After Vodafone confirmed this week it is in talks with Verizon Communications to sell its 45 per cent stake in Verizon Wireless to Verizon, reports resurfaced that the remaining Vodafone assets could fall prey to AT&T, which has reportedly been seeking potential European acquisitions this year and indeed is believed to have already evaluated Vodafone as one possible option.
Citing unnamed sources, Bloomberg reported that AT&T is only interested in wireless, however, and would be deterred if Vodafone expands in cable and fixed-line businesses. Vodafone has been buying up fixed-line assets in markets such as Germany in order to bolster its strategy to offer converged fixed and mobile services.
AT&T and Vodafone declined to comment, according to Bloomberg.
Indeed, other rumours circulating on Friday suggested that Vodafone could use the cash raised from selling Verizon Wireless to buy Liberty Global. Broadband TV News cited comments from Macquarie Equities media analyst Amy Yong, who speculated that Vodafone could swap its stake in the U.S. wireless market for the European cable operator.
Meanwhile Bloomberg reported that AT&T could pay about £80 billion (€93.6 billion or $124 billion) for what's left of Vodafone, based on estimates by Sanford C. Bernstein analyst Robin Bienenstock. Vodafone and Verizon are believed to be discussing a price of around $130 billion for the Verizon Wireless stake.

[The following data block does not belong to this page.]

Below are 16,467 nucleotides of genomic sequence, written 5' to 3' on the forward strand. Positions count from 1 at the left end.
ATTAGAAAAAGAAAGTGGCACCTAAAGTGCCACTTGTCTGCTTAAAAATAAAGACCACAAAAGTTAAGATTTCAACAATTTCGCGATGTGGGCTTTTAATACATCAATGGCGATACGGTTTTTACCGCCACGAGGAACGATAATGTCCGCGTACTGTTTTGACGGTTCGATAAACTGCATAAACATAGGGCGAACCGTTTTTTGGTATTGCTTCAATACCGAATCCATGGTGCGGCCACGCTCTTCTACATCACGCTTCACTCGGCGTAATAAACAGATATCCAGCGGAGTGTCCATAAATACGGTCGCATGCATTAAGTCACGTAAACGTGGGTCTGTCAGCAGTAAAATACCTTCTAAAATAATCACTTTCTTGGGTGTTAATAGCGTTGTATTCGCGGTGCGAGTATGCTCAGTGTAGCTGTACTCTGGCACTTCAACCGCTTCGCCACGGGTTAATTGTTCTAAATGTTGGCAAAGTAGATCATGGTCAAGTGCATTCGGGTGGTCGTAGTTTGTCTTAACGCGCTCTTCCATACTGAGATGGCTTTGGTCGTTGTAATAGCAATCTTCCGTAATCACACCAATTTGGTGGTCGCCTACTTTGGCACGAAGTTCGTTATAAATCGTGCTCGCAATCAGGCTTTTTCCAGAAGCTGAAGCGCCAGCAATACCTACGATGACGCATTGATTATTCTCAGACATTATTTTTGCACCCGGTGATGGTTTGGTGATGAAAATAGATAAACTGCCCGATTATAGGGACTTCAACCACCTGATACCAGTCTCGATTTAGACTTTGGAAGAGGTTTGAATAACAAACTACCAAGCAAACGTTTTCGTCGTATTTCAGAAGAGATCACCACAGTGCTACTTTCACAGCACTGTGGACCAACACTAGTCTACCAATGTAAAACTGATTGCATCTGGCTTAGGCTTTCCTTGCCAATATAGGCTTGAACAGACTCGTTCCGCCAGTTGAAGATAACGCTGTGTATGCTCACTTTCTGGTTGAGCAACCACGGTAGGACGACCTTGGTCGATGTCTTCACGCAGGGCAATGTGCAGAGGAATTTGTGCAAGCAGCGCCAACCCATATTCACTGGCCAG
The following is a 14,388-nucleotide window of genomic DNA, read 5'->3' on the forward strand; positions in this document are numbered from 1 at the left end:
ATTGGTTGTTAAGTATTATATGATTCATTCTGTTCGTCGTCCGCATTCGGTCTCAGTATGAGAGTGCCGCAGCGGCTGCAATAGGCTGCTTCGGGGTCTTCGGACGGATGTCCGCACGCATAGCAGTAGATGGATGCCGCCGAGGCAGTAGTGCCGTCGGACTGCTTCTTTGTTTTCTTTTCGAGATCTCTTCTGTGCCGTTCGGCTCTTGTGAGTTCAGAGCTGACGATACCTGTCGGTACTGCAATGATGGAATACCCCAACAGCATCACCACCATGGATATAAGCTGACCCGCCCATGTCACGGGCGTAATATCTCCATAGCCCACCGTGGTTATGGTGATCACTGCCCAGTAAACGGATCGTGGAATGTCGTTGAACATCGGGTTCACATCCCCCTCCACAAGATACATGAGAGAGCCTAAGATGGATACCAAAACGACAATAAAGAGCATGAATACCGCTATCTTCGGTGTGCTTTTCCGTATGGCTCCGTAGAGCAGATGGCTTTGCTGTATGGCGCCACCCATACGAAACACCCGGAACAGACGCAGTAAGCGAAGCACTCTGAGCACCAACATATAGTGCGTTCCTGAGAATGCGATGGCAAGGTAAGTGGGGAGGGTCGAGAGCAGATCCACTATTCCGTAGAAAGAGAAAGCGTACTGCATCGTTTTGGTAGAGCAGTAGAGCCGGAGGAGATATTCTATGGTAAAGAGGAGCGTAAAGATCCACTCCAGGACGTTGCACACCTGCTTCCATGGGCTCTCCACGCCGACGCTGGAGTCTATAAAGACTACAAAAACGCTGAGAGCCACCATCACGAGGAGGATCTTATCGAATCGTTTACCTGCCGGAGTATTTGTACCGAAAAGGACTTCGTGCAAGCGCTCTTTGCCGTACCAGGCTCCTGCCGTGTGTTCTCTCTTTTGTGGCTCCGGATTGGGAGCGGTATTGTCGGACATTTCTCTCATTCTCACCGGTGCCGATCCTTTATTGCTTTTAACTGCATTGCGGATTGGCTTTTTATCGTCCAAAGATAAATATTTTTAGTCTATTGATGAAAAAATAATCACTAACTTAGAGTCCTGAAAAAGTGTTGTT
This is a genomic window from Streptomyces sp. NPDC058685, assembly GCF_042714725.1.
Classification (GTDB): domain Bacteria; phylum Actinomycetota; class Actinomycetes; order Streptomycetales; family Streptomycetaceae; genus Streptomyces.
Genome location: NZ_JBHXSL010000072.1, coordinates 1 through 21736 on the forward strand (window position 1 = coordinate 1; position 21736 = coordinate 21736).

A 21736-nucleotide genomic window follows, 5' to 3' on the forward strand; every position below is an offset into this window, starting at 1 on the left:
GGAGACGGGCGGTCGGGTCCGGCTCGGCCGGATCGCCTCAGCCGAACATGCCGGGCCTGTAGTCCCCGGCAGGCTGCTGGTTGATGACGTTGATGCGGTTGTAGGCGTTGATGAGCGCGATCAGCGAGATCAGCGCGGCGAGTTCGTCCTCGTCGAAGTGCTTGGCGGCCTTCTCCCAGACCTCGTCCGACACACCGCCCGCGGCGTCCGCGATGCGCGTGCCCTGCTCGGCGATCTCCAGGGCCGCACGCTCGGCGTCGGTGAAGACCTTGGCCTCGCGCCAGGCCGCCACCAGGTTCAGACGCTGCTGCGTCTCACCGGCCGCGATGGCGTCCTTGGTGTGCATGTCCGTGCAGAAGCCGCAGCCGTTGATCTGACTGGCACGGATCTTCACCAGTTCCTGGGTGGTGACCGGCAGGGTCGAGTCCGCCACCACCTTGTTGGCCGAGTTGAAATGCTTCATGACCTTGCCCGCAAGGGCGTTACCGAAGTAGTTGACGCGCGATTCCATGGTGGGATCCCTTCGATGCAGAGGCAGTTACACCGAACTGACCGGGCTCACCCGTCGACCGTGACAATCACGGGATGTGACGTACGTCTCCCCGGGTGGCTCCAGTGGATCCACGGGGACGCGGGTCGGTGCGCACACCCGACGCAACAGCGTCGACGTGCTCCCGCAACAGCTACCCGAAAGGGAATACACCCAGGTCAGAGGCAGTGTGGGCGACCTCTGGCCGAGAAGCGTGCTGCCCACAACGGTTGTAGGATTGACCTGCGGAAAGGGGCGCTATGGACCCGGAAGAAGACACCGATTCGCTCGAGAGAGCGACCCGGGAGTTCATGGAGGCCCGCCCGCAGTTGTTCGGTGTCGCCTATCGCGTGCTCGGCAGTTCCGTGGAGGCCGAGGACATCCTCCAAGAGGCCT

"Were somebody to buy Vodafone, AT&T would be the primary candidate," James Barford, a telecommunications analyst at Enders Analysis in London, told Bloomberg. "AT&T would both be likely to summon the financial resources and has already expressed an interest in Europe."
AT&T is believed to have looked at a number of options including Vodafone, UK-based EE, which is owned by Deutsche Telekom and Orange, and parts of Spain's Telefónica. Bienenstock told Bloomberg that Vodafone would fit AT&T's global strategy, and the cash proceeds from the Verizon Wireless stake sale could make it more interesting for an acquirer.
The difference in attitude over the expansion into fixed-line businesses would appear to be a hurdle to AT&T's interest, nonetheless. Bloomberg noted that AT&T is not convinced of the advantages of running combined fixed-line and wireless networks, but that is a core part of Vodafone's strategy. For example, it is in the process of acquiring Kabel Deutschland for €7.7 billion ($10.2 billion) and is believed to be interested in Fastweb in Italy. Vodafone bought Cable & Wireless Worldwide for $1.8 billion in July 2012.
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